Curt Storring 4:14
Yeah, no, that's fascinating, man. And my liberty spikes for blue actually. So we're almost the same person.
Tanner Guzy 4:19
What patches did you have on your battle jacket is the real.
Curt Storring 4:23
Those were like start fights back in the day, if you're right or wrong one, they're crazy. That brings back memories I haven't thought about for a long time. Oh, dude, but Okay, so you're in this for your own sort of growth. You're at this point, you're learning these things. There must have been some assumptions along the way that you came into this because like, I remember when I started in this space, I had a beard grooming company. And I was starting to do like, all these sorts of, again, guest blog posts, and I was thinking about this stuff, but I was so far off the mark. And yet I had like a little kernel of truth in there. Right here is what your growth cycle has has been in this. And I'm going to almost like, I want to hear what your answer is. I want to put a pin on this because I've got another question later in the interview that I think will be important for men who have been in this masculinity space, so to speak, because it feels like it does something to me being like, obsessed with it as my work. And so I'm curious, like, what were some of the assumptions, you came into this that have changed over time, and almost matured? Or maybe you found some truths that you weren't sure of when you came into this space?
Tanner Guzy 5:25
In regards to style or masculinity, or both? do everything I can only
Curt Storring 5:29
imagine there's like this arc, there's this growth arc. And I know, that's like a wide open question, because you've been in it for a long time. But were there things that like, you look back now you're like, Oh, dude, I was so wrong about that, or maybe growth of truth that you came into this with?
Tanner Guzy 5:42
Okay, so I can think of a couple of them. From the style perspective, I would say I made the faulty assumption that most guys make, which is that good style has to be formal. And I spent a lot of time in suiting, I ended up working in customs suiting while simultaneously writing. And it was only through that, that I discovered, kind of like the deeper underpinnings of self expression and identity and a man's sense of self and all of it, because I found that I really liked streetstyle, or I liked, again, the punk rock stuff are all these other things that guys who are in the shooting space didn't really care about. And so that's one big aspect of it. And then I would say the other one that was a big growth aspect of it was, I think a lot of guys who start to focus on masculinity, do it from a more reactionary perspective, where it becomes like their legitimate blowback and downsides to the feminist movements, especially the second and third wave and all of the things that we've seen, and you know, how anti male a lot of the culture is, but a lot of guys get really reactive. And you get in this like alpha, male and beta, and all of this kind of red pill stuff that there are kernels of truth in there. But it gets really one dimensional and really reactive in that regard. And so it's been fun to see how a lot of things that I initially thought, before I even started on this masculinity journey weren't necessarily problems. It was just my perspective on them that were problems. And then things evolved from there. So those I would say, are probably the two biggest arcs.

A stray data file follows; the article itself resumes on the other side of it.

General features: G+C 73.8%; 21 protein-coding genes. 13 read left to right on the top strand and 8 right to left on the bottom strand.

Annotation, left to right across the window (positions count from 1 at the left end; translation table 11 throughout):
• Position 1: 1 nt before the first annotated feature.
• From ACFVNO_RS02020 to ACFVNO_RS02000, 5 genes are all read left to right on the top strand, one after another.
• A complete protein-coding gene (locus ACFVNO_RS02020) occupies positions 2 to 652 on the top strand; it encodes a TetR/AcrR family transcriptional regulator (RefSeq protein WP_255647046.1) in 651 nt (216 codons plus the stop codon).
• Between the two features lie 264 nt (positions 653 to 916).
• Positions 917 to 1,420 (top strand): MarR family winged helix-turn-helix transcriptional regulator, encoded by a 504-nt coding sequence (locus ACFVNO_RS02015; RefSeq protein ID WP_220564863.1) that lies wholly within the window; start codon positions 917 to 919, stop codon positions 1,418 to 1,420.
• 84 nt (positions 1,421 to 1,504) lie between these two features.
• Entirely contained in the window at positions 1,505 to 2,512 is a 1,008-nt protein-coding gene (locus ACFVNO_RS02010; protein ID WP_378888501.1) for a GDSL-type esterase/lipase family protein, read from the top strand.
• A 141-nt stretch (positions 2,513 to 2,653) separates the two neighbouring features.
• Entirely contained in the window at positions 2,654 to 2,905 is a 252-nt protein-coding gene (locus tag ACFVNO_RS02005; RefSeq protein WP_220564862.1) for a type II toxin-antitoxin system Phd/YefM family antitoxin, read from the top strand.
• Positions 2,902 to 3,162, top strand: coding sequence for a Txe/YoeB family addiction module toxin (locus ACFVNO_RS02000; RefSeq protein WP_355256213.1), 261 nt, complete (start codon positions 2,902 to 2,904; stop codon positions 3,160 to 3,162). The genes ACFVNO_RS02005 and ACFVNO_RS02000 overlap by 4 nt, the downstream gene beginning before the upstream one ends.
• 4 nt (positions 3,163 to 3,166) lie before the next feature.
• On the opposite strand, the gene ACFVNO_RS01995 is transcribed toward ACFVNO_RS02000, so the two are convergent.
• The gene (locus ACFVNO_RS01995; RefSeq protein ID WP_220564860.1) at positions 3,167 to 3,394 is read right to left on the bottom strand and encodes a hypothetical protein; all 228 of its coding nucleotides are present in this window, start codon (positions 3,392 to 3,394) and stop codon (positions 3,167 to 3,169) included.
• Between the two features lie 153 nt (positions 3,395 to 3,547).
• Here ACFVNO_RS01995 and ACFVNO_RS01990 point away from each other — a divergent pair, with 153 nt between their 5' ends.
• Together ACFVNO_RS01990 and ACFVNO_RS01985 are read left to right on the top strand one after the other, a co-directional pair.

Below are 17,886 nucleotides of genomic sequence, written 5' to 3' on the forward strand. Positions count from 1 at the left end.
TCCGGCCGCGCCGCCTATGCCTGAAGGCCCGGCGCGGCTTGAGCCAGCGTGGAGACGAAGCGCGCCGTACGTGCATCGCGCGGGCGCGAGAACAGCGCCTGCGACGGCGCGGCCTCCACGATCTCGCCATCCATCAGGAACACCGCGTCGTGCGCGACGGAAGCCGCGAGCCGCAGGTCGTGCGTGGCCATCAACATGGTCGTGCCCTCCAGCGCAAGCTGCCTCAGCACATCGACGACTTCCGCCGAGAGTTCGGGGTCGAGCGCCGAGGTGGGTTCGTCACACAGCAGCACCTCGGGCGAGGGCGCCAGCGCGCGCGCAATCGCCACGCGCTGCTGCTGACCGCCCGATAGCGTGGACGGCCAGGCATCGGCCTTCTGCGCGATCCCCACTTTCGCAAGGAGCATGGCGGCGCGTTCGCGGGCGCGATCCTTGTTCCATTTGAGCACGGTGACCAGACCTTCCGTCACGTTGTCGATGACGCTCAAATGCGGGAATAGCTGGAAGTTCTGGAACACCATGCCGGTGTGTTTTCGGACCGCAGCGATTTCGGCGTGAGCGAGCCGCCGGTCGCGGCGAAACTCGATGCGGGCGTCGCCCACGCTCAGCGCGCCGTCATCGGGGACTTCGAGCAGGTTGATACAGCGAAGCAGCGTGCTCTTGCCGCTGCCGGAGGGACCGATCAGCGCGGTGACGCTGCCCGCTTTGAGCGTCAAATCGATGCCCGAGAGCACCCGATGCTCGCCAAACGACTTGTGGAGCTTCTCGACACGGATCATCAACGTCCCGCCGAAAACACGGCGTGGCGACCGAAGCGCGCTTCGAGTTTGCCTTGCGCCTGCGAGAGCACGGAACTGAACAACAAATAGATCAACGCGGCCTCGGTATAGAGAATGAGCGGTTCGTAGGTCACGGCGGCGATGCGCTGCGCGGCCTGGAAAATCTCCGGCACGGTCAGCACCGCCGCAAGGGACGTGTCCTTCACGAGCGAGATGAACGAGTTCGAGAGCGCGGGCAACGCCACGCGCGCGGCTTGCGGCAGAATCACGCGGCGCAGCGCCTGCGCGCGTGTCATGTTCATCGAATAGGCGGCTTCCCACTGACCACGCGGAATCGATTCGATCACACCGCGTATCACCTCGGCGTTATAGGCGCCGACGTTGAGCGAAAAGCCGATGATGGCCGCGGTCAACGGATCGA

Curt Storring 7:08
Right? Yeah, that's really good with actually both of those things. And I'm thinking back to those days. Like I can see, dude, it's so funny, I can see your like, blog picture, like the little picture that you had on the side, you know, like everyone had their little about me avatar. I'm like, Dude, that was suiting. And it was like, just so slick and fancy all the time. And then as I've watched over the last number of years, it's been like, Dude, you're wearing like, denim right now. And that's awesome. Because I also went through that thing, where I was like, Why Am I just supposed to wear a suit to look good all the time? And right doesn't make any sense to me. But then what else is acceptable? Because I also don't want to look like a child. Right? On the other hand, like you said, about this red pill thing, man, like, dude, that is it's stealing so many men who are disillusioned. And I'm curious, like, what, why didn't you fall into that trap? Because a lot of men coming in a divorce, a lot of men who have seen pain from women will go down that red pill route, and they will just get lost and become sort of black pilled? Eventually, what do you think it was, that allowed you to stay sort of above this and hopefully be more rather than reactive, like charting a path through masculinity.
Tanner Guzy 8:13